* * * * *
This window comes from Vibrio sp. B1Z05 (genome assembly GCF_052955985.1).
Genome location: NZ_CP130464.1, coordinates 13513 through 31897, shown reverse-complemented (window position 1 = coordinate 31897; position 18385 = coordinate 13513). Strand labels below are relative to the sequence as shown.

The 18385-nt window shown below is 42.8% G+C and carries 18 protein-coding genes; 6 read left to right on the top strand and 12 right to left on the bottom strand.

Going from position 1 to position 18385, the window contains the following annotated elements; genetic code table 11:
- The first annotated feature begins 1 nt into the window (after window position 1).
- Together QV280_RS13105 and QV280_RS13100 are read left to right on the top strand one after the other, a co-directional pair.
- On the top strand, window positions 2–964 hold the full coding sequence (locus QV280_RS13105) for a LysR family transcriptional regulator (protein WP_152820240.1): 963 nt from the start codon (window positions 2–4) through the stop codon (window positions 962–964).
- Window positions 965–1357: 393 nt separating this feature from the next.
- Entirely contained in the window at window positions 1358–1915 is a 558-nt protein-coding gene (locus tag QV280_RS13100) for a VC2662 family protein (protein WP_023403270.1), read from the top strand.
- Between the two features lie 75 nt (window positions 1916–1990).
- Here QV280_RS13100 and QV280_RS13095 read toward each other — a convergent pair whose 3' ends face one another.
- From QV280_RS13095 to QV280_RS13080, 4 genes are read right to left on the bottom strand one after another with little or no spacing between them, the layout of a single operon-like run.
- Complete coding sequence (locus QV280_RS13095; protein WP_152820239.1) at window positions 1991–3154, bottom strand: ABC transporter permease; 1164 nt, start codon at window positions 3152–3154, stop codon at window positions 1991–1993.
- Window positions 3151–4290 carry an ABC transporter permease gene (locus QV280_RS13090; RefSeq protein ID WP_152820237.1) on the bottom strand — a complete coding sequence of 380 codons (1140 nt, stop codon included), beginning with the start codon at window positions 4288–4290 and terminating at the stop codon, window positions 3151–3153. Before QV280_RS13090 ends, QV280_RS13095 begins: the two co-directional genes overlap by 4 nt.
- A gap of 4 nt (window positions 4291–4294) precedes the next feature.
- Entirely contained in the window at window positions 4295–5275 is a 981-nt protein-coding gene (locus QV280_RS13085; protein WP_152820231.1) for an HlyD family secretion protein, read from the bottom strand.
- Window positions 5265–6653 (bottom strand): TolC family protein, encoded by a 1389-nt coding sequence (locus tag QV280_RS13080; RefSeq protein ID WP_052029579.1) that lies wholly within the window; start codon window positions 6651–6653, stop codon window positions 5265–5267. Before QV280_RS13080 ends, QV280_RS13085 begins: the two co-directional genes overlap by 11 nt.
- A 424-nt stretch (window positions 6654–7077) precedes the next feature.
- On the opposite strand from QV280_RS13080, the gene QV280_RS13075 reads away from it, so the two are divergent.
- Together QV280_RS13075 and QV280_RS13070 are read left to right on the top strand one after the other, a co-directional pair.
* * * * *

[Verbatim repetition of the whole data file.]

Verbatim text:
This window comes from Vibrio sp. B1Z05 (genome assembly GCF_052955985.1).
Genome location: NZ_CP130464.1, coordinates 13513 through 31897, shown reverse-complemented (window position 1 = coordinate 31897; position 18385 = coordinate 13513). Strand labels below are relative to the sequence as shown.

The 18385-nt window shown below is 42.8% G+C and carries 18 protein-coding genes; 6 read left to right on the top strand and 12 right to left on the bottom strand.

Going from position 1 to position 18385, the window contains the following annotated elements; genetic code table 11:
- The first annotated feature begins 1 nt into the window (after window position 1).
- Together QV280_RS13105 and QV280_RS13100 are read left to right on the top strand one after the other, a co-directional pair.
- On the top strand, window positions 2–964 hold the full coding sequence (locus QV280_RS13105) for a LysR family transcriptional regulator (protein WP_152820240.1): 963 nt from the start codon (window positions 2–4) through the stop codon (window positions 962–964).
- Window positions 965–1357: 393 nt separating this feature from the next.
- Entirely contained in the window at window positions 1358–1915 is a 558-nt protein-coding gene (locus tag QV280_RS13100) for a VC2662 family protein (protein WP_023403270.1), read from the top strand.
- Between the two features lie 75 nt (window positions 1916–1990).
- Here QV280_RS13100 and QV280_RS13095 read toward each other — a convergent pair whose 3' ends face one another.
- From QV280_RS13095 to QV280_RS13080, 4 genes are read right to left on the bottom strand one after another with little or no spacing between them, the layout of a single operon-like run.
- Complete coding sequence (locus QV280_RS13095; protein WP_152820239.1) at window positions 1991–3154, bottom strand: ABC transporter permease; 1164 nt, start codon at window positions 3152–3154, stop codon at window positions 1991–1993.
- Window positions 3151–4290 carry an ABC transporter permease gene (locus QV280_RS13090; RefSeq protein ID WP_152820237.1) on the bottom strand — a complete coding sequence of 380 codons (1140 nt, stop codon included), beginning with the start codon at window positions 4288–4290 and terminating at the stop codon, window positions 3151–3153. Before QV280_RS13090 ends, QV280_RS13095 begins: the two co-directional genes overlap by 4 nt.
- A gap of 4 nt (window positions 4291–4294) precedes the next feature.
- Entirely contained in the window at window positions 4295–5275 is a 981-nt protein-coding gene (locus QV280_RS13085; protein WP_152820231.1) for an HlyD family secretion protein, read from the bottom strand.
- Window positions 5265–6653 (bottom strand): TolC family protein, encoded by a 1389-nt coding sequence (locus tag QV280_RS13080; RefSeq protein ID WP_052029579.1) that lies wholly within the window; start codon window positions 6651–6653, stop codon window positions 5265–5267. Before QV280_RS13080 ends, QV280_RS13085 begins: the two co-directional genes overlap by 11 nt.
- A 424-nt stretch (window positions 6654–7077) precedes the next feature.
- On the opposite strand from QV280_RS13080, the gene QV280_RS13075 reads away from it, so the two are divergent.
- Together QV280_RS13075 and QV280_RS13070 are read left to right on the top strand one after the other, a co-directional pair.